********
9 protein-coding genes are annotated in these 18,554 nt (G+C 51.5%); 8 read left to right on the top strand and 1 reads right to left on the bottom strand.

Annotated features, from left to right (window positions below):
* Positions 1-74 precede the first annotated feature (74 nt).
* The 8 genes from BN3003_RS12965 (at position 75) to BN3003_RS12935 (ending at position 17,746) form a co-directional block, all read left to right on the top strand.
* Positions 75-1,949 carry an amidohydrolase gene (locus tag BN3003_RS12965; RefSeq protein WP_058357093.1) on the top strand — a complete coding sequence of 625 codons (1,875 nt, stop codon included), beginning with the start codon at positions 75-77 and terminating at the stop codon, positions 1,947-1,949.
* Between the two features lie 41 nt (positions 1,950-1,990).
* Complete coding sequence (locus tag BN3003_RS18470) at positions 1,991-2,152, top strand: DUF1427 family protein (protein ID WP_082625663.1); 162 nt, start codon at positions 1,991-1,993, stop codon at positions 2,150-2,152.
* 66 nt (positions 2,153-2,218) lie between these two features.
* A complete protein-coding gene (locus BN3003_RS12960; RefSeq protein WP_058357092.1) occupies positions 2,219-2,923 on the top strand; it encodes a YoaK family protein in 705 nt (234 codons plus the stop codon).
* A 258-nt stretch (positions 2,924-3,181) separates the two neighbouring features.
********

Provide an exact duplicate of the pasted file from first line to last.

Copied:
9 protein-coding genes are annotated in these 18,554 nt (G+C 51.5%); 8 read left to right on the top strand and 1 reads right to left on the bottom strand.

Annotated features, from left to right (window positions below):
* Positions 1-74 precede the first annotated feature (74 nt).
* The 8 genes from BN3003_RS12965 (at position 75) to BN3003_RS12935 (ending at position 17,746) form a co-directional block, all read left to right on the top strand.
* Positions 75-1,949 carry an amidohydrolase gene (locus tag BN3003_RS12965; RefSeq protein WP_058357093.1) on the top strand — a complete coding sequence of 625 codons (1,875 nt, stop codon included), beginning with the start codon at positions 75-77 and terminating at the stop codon, positions 1,947-1,949.
* Between the two features lie 41 nt (positions 1,950-1,990).
* Complete coding sequence (locus tag BN3003_RS18470) at positions 1,991-2,152, top strand: DUF1427 family protein (protein ID WP_082625663.1); 162 nt, start codon at positions 1,991-1,993, stop codon at positions 2,150-2,152.
* 66 nt (positions 2,153-2,218) lie between these two features.
* A complete protein-coding gene (locus BN3003_RS12960; RefSeq protein WP_058357092.1) occupies positions 2,219-2,923 on the top strand; it encodes a YoaK family protein in 705 nt (234 codons plus the stop codon).
* A 258-nt stretch (positions 2,924-3,181) separates the two neighbouring features.